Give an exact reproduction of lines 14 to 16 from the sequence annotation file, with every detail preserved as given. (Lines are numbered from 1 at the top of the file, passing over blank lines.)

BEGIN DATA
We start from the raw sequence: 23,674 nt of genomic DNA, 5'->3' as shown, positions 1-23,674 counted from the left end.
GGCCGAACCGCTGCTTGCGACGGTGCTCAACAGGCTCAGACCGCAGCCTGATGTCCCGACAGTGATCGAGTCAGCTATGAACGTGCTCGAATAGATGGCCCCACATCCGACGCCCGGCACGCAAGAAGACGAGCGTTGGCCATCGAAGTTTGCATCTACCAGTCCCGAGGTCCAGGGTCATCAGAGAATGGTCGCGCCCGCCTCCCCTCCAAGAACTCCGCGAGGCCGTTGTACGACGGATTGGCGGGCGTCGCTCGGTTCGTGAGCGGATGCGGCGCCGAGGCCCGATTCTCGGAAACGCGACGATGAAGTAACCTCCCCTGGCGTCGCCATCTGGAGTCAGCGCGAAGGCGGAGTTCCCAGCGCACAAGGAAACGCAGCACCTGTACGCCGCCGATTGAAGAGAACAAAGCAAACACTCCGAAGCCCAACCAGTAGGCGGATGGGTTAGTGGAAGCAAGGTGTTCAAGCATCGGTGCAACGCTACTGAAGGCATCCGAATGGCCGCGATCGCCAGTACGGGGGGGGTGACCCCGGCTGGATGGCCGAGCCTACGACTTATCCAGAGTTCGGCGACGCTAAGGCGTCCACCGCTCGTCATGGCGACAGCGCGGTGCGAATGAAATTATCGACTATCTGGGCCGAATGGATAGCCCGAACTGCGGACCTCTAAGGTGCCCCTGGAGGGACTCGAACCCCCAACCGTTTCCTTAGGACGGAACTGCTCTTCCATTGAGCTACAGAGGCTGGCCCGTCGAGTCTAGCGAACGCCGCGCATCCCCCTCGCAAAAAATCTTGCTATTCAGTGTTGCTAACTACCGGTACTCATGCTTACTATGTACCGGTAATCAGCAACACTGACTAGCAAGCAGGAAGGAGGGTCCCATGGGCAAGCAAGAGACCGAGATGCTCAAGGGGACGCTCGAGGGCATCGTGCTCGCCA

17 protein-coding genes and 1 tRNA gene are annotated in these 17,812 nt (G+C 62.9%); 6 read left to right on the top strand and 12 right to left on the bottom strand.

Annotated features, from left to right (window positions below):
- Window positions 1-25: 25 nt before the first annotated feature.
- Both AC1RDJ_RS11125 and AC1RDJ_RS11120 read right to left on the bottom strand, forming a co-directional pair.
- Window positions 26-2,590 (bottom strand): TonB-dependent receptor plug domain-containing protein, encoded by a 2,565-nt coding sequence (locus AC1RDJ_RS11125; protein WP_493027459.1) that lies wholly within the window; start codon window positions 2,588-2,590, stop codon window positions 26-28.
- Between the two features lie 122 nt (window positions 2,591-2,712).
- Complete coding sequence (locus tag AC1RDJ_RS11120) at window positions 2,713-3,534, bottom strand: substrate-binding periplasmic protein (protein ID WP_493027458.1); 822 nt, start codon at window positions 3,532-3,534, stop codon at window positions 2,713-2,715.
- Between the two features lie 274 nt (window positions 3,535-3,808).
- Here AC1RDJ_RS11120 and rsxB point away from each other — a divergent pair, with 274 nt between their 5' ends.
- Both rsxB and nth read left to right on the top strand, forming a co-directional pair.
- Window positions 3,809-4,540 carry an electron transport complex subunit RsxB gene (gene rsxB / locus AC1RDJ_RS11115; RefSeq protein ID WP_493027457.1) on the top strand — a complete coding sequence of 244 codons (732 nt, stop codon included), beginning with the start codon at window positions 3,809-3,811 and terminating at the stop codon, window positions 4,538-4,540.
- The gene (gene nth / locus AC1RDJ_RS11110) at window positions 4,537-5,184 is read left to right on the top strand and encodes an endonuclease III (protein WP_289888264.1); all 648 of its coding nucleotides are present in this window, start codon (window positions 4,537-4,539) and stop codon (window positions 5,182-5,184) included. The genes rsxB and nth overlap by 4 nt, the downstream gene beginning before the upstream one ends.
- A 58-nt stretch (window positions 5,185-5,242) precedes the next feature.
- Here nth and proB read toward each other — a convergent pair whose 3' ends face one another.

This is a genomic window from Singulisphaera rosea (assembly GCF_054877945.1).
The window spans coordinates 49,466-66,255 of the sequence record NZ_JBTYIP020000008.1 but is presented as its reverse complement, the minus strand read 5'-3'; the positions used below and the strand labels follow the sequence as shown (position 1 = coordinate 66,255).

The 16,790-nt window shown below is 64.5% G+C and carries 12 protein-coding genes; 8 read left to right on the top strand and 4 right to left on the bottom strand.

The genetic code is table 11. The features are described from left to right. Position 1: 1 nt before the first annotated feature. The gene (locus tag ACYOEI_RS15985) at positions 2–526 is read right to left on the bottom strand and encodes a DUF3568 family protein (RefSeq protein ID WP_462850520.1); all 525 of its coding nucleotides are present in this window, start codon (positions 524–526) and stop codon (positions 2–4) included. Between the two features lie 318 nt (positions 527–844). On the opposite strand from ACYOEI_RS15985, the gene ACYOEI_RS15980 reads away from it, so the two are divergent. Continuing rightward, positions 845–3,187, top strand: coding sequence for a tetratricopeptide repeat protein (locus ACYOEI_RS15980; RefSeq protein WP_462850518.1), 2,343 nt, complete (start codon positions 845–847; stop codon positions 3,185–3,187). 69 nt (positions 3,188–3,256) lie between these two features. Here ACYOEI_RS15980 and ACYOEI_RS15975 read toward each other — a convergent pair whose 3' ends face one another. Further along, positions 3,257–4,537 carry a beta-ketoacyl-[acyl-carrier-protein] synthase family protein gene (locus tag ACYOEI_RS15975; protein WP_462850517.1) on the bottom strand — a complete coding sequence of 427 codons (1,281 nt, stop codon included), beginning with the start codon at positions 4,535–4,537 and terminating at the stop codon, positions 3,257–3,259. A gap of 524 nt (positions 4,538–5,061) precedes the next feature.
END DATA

- The gene (gene nth / locus AC1RDJ_RS11110) at window positions 4,537-5,184 is read left to right on the top strand and encodes an endonuclease III (protein WP_289888264.1); all 648 of its coding nucleotides are present in this window, start codon (window positions 4,537-4,539) and stop codon (window positions 5,182-5,184) included. The genes rsxB and nth overlap by 4 nt, the downstream gene beginning before the upstream one ends.
- A 58-nt stretch (window positions 5,185-5,242) precedes the next feature.
- Here nth and proB read toward each other — a convergent pair whose 3' ends face one another.